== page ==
International Society of Biomechanics
Gold sponsor

Students

The ISB Congress Travel Grant provided me the opportunity to present my dissertation work at an international conference and interact with the biomechanics community. Without the grant, it was unlikely I would have had the chance to do so. I would strongly encourage other students to take advantage of this opportunity to attend the conference.

My trip began with a visit to Canmore and Banff and invigorating hikes around the magnificent Canadian Rockies and beautiful Lake Louise. By the time I got to Calgary, my mind was clear and ready to focus on biomechanics. This was the first time I attended an ISB conference, and I found the conference to be comprehensive, well-attended and well-organized. There were several sessions focusing on spine, muscle and motor control, my areas of interest. In particular, I found the format of symposia led by a keynote speaker to be especially productive.

There were many insightful talks on aging, particularly by Toby Hayes, Al Schultz, Brian Maki and James Ashton-Miller. Ashton-Miller’s finding that patterns of light on the floor could affect walking in elderly, showed that simple solutions such as changing the interior design of living accomodations might help prevent falls. At the other end of the aging spectrum, a study by Yang and colleagues of treadmill walking in infants was interesting not only from the perspective of spinal and brainstem control, but also in relation to Maki’s work regarding lateral stepping to maintain balance in eldery. The spine symposium, which was led by keynote speaker Stuart McGill and included talks by Ian Stokes, Jacek Cholewicki, Aboulfazl Shirazi-Adl, and Jeff Lotz, was particularly worthwhile for me. At the end of the symposium, all the participants remained at the front of the room for a panel discussion, offering the opportunity to answer audience questions from their different perspectives and areas of expertise. Lunchtime lectures on forensic biomechanics and the "Klapskate story" also provoked interesting conversation. Of course, as is often the case at scientific meetings, many productive conversations and connections occurred outside of the lecture halls. In addition to the science, it was fun to see old friends and make new ones.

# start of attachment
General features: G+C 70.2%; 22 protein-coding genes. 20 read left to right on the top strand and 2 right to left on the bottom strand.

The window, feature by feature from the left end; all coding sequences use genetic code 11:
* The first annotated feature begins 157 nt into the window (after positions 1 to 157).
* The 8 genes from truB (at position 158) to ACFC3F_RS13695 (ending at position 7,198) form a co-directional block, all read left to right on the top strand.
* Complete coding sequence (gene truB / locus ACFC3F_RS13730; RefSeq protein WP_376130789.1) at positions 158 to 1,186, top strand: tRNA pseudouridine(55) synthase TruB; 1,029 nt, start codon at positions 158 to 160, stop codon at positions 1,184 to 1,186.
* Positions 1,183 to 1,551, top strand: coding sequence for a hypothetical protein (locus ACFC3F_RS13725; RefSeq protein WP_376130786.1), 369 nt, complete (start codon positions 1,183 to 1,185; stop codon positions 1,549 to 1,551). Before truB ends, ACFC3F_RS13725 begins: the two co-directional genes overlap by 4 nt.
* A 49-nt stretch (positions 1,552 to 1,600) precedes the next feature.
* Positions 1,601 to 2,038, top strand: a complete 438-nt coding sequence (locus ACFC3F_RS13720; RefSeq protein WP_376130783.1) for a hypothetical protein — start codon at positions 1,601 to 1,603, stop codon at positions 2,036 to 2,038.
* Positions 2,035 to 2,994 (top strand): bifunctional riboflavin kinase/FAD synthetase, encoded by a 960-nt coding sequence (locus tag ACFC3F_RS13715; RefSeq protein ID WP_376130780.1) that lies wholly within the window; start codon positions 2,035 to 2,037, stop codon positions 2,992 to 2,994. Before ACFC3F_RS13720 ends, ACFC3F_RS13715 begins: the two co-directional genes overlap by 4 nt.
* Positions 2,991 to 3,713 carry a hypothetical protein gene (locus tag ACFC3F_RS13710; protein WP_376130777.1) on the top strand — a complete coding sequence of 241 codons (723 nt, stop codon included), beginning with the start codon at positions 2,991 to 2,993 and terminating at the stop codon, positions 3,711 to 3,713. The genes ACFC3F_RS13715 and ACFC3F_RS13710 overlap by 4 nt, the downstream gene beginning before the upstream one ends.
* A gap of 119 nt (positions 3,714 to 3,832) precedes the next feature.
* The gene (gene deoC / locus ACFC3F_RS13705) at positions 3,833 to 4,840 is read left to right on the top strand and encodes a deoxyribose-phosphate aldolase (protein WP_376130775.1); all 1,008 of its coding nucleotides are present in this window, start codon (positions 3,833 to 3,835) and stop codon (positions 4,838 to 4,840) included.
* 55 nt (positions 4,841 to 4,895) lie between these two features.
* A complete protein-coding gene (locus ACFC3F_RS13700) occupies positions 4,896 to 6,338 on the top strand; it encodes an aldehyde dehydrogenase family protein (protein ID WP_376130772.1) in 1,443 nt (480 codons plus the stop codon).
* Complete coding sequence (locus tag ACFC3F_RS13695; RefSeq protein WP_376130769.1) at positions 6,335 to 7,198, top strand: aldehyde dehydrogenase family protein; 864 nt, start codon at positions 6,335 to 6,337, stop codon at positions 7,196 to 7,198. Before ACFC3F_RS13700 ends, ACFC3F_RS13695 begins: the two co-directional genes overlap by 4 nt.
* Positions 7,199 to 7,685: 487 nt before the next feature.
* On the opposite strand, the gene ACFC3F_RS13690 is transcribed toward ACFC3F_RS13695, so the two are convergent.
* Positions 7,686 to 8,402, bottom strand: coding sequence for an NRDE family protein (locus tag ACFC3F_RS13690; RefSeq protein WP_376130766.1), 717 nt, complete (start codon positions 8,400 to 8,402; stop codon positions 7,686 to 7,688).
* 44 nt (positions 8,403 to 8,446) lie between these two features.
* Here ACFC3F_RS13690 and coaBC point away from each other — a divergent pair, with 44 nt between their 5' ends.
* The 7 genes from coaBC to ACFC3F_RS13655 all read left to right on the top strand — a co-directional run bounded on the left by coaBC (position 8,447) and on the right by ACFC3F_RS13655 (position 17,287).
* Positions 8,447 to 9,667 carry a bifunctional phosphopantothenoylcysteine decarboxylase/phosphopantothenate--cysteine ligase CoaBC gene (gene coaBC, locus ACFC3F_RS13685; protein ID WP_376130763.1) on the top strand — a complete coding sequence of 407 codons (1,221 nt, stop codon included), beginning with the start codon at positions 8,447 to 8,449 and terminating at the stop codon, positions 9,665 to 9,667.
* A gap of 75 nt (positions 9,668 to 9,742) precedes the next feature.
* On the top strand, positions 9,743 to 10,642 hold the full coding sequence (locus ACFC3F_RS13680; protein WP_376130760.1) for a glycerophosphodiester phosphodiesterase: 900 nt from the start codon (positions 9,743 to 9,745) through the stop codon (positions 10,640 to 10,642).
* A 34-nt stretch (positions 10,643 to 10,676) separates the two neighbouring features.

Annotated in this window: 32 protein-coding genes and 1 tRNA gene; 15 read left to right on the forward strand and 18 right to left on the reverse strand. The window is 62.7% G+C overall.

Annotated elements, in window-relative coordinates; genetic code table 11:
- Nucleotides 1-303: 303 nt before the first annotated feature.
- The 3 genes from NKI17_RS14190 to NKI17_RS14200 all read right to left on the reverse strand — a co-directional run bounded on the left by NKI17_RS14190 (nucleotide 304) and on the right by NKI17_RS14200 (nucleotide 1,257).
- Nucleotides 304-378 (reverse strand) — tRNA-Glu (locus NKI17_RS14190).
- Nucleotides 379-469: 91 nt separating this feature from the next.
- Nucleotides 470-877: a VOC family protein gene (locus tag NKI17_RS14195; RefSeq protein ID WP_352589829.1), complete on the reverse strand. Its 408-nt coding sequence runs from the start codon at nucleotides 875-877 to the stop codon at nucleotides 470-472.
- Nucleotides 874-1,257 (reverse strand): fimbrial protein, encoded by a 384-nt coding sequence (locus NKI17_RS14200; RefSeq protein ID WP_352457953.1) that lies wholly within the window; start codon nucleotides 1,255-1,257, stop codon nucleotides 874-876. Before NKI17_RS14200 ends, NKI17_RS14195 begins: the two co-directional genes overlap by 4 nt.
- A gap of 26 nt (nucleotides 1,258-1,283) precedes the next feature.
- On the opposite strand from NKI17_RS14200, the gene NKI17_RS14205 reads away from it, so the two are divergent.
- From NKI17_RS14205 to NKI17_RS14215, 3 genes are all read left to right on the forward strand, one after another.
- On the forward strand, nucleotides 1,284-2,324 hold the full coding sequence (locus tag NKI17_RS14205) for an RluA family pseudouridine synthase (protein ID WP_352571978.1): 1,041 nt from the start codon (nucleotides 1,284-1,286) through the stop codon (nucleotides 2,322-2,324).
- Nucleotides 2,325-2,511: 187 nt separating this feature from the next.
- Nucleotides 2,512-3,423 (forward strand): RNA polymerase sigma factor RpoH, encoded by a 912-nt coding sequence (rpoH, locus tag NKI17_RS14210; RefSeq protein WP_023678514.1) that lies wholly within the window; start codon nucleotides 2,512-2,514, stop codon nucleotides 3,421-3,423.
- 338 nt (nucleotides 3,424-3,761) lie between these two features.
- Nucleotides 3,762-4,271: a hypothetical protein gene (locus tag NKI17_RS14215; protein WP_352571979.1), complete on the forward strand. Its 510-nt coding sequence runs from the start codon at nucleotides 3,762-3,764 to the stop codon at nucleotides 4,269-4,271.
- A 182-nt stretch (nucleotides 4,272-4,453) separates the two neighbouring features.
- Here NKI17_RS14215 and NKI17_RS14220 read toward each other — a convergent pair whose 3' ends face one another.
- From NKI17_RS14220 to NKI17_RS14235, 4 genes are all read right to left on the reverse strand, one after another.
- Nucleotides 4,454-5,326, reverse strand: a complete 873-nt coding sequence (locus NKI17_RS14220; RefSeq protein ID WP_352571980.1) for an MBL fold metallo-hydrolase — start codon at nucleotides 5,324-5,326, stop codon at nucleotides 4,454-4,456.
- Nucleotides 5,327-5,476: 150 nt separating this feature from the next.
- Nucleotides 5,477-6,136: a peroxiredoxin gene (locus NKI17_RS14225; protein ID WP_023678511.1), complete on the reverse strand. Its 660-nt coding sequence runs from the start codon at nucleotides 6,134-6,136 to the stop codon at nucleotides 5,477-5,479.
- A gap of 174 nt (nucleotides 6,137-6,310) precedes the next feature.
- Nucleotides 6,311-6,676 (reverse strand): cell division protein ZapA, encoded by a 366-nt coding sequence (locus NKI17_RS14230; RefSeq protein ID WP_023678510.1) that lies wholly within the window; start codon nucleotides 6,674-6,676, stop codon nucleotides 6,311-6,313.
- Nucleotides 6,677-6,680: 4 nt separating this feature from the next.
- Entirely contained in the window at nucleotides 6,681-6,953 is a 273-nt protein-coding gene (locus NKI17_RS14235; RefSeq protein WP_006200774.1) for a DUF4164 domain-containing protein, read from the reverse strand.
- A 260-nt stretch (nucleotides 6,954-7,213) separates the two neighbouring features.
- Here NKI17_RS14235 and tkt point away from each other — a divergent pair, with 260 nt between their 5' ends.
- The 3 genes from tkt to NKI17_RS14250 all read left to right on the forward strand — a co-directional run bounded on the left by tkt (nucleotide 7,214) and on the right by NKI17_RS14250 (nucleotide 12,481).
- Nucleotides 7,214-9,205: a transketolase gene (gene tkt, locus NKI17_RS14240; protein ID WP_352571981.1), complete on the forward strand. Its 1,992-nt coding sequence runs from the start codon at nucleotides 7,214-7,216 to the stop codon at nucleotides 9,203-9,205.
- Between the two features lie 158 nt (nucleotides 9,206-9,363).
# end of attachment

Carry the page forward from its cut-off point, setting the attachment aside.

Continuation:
One of the highlights of the week was the student lunch with Sir Andrew Huxley. It was exciting to hear him talk, both historically about his life in science and scientifically about the latest research in muscle mechanics. More than that, it was truly inspiring to see his continued interest in science and the spark of energy that comes from a lifetime of learning. By the end of the week I was exhausted, but I noticed that Sir Huxley was still attending lectures, viewing posters and asking questions. I left the conference with renewed enthusiasm for biomechanics.